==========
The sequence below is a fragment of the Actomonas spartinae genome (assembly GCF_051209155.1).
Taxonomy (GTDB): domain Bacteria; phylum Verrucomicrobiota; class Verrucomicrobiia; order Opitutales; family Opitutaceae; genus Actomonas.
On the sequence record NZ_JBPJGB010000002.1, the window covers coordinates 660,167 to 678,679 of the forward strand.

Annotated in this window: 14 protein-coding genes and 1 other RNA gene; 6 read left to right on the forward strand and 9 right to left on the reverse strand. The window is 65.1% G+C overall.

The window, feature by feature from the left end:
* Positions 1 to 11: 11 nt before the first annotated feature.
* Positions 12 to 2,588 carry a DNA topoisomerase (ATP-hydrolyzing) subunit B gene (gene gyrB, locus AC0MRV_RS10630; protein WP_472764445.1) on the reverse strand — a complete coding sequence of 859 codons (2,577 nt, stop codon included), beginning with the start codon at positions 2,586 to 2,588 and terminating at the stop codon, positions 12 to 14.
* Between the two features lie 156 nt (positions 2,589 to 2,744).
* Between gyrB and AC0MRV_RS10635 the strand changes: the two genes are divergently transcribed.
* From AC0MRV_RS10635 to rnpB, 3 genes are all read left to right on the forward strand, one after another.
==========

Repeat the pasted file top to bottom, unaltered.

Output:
The sequence below is a fragment of the Actomonas spartinae genome (assembly GCF_051209155.1).
Taxonomy (GTDB): domain Bacteria; phylum Verrucomicrobiota; class Verrucomicrobiia; order Opitutales; family Opitutaceae; genus Actomonas.
On the sequence record NZ_JBPJGB010000002.1, the window covers coordinates 660,167 to 678,679 of the forward strand.

Annotated in this window: 14 protein-coding genes and 1 other RNA gene; 6 read left to right on the forward strand and 9 right to left on the reverse strand. The window is 65.1% G+C overall.

The window, feature by feature from the left end:
* Positions 1 to 11: 11 nt before the first annotated feature.
* Positions 12 to 2,588 carry a DNA topoisomerase (ATP-hydrolyzing) subunit B gene (gene gyrB, locus AC0MRV_RS10630; protein WP_472764445.1) on the reverse strand — a complete coding sequence of 859 codons (2,577 nt, stop codon included), beginning with the start codon at positions 2,586 to 2,588 and terminating at the stop codon, positions 12 to 14.
* Between the two features lie 156 nt (positions 2,589 to 2,744).
* Between gyrB and AC0MRV_RS10635 the strand changes: the two genes are divergently transcribed.
* From AC0MRV_RS10635 to rnpB, 3 genes are all read left to right on the forward strand, one after another.